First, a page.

cal “sociologists” and the representatives of power have always rejected, today no
less than in the past, as “private interests”. Today, this concerns in particular the
defence by specific branches of industry, professional and social groups, of the
labour rights and welfare provisions first demanded by the labour movement,
21. Ibid., 72.
22. Ibid., 73.
23. Ibid., 57.
24. Ibid.
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which the post-war period had seemed to institutionalize and universalize. In
conducting these analyses, Rancière’s position becomes very close to the position
of thinkers who identify emancipatory politics with social movements.

Tis last remark, however, helps to put a finger on a particular indecision in
Rancière’s argument. Te oligarchic tendencies of societies and their reproduc-
tion in reifying sociological and philosophical discourses appear so overwhelming
to him that he refuses all possibility of grounding politics in social experiences.
He considers it a mistake to look for the social basis of a political struggle, lest
one exports the separations of social life into politics and political theory. Tis is
what is behind Rancière’s insistence, for example, that the adequate category of
agency in politics is that of “subjectivation” and not “identity”. Political subjec-
tivity designates a paradoxical place within the social, the place where a “twist”
is at play, between the community managed by the “police” and the people of
equal individuals, which political action can reveal. Anyone can fill that ontologi-
cal, or par-ontological void. To ground politics in a sociologically well-defined
identity (worker, woman, immigrant) is always to run the risk of falling prey to
the homology between the social and the political, and so to reproduce social
domination into the political. Tis argument, however, is clearly double-edged.
It sounds uncannily close to the very ontological separation of society and poli-
tics into pure principles that Rancière rejects. Just like Badiou, Rancière’s suspi-
cion towards the notion of identity in politics often has the same accents as the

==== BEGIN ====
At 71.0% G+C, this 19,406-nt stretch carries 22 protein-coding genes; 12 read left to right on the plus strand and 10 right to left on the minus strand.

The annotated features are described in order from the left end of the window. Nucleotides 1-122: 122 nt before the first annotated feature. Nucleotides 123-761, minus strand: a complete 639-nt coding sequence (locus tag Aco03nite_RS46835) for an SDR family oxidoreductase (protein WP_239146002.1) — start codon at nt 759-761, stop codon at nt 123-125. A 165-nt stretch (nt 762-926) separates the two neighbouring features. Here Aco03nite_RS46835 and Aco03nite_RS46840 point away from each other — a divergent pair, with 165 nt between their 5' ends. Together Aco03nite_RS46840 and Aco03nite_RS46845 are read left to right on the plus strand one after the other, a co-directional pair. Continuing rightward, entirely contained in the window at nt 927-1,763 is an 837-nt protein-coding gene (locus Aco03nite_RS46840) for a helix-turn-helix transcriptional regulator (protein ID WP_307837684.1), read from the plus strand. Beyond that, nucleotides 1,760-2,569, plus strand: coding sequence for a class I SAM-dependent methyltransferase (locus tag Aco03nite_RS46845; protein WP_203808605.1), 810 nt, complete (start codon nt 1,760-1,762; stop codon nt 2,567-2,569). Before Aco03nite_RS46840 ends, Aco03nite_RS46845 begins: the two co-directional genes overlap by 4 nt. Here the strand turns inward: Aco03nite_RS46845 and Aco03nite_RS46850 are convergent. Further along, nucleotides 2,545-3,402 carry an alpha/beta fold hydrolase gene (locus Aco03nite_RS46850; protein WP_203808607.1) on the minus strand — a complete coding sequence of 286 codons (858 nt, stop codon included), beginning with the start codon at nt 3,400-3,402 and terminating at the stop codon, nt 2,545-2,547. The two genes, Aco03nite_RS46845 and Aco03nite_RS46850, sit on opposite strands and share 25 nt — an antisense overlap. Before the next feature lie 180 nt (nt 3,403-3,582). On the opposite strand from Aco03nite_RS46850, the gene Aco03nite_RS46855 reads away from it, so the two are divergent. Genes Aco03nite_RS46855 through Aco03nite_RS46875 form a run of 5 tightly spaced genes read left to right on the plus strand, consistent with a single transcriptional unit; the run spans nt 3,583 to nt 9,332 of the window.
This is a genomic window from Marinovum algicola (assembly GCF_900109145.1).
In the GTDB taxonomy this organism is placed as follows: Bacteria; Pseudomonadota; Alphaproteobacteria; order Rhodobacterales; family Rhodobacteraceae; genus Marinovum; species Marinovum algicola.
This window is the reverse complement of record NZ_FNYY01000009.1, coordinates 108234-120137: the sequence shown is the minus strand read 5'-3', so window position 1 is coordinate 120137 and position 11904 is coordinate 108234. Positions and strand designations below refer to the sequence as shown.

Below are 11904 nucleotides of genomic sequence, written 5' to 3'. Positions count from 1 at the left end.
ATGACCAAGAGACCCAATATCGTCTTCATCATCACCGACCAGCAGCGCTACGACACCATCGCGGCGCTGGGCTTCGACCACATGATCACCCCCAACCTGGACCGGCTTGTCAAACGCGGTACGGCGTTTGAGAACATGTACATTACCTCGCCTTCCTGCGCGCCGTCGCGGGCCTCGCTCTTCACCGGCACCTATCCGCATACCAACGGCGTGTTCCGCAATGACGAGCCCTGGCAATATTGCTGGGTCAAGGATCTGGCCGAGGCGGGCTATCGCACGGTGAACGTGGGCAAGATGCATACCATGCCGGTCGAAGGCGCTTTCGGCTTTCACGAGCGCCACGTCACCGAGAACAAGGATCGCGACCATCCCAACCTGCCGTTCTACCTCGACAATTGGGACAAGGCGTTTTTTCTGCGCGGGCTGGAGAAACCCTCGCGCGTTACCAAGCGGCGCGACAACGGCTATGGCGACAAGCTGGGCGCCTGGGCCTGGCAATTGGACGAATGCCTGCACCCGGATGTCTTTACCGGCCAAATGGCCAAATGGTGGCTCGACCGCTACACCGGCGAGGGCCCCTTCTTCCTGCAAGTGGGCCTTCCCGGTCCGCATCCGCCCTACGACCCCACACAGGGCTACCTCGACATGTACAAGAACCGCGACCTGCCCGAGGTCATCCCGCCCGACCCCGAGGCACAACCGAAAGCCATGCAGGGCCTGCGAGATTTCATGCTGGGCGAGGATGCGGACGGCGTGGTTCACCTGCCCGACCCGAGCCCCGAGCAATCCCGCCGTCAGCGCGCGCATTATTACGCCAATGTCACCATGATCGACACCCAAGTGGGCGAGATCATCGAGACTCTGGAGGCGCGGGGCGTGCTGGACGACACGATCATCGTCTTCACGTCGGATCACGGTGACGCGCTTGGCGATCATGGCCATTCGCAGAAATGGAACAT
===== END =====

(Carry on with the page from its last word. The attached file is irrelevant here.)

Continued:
republican denunciation of the evils of “communitarianism”. Rancière does not
suffi ciently consider that it is conceptually possible to acknowledge the oligarchic
tendency of societies, while locating the imperative of equality within social life
itself. In fact, next to the passages rejecting identity-politics, there are also other
passages, which in describing the dialectic of domination and equality, implicitly
acknowledge that equality is a force operating within the social itself.
In this
new book, it is a passage of the second chapter that does this most strikingly:
Equality is not a fiction. Tere is no master who does not sit back and risk
letting his slave run away, no man who is not capable of killing another,
no force that is imposed without having to justify itself, and hence without
having to recognise the irreducibility of equality needed for inequality to

Te argument then shifts from the social to the political via the issue of justi-
fication. However, in the end, Rancière is forced to return to what the beginning
25. Ibid., 55–6.
26. See in particular, J. Rancière, Disagreement: Politics and Philosophy, Julie Rose (trans.) (Minneapolis,
MN: University of Minnesota Press, 1999), 55.
27. Rancière, Hatred of Democracy, 48.
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of the extract had already stated: equality is not just a constraining axiom once
domination attempts to justify itself, notably when it seeks to institutionalize
itself. It is already required within the immanence of social life, “for inequality
to function”: “Inegalitarian society can only function thanks to a multitude of
egalitarian relations”.
On that model, politics is not the action that introduces
equality into oligarchic society, but rather the moment that unveils, “makes
manifest” an equality that already had to be present.
If, however, the demand for
equality stems from the social itself, it comes as no surprise, then, that Rancière,
despite his stated suspicion towards that paradigm, is naturally led to using the
language of recognition: “no force is imposed without having to … recognise
the irreducibility of equality”. And in the third chapter, the historical struggles
against the “privatization of politics” are also described through this grammar:
namely, through: “the recognition, as equals and political subjects, of those that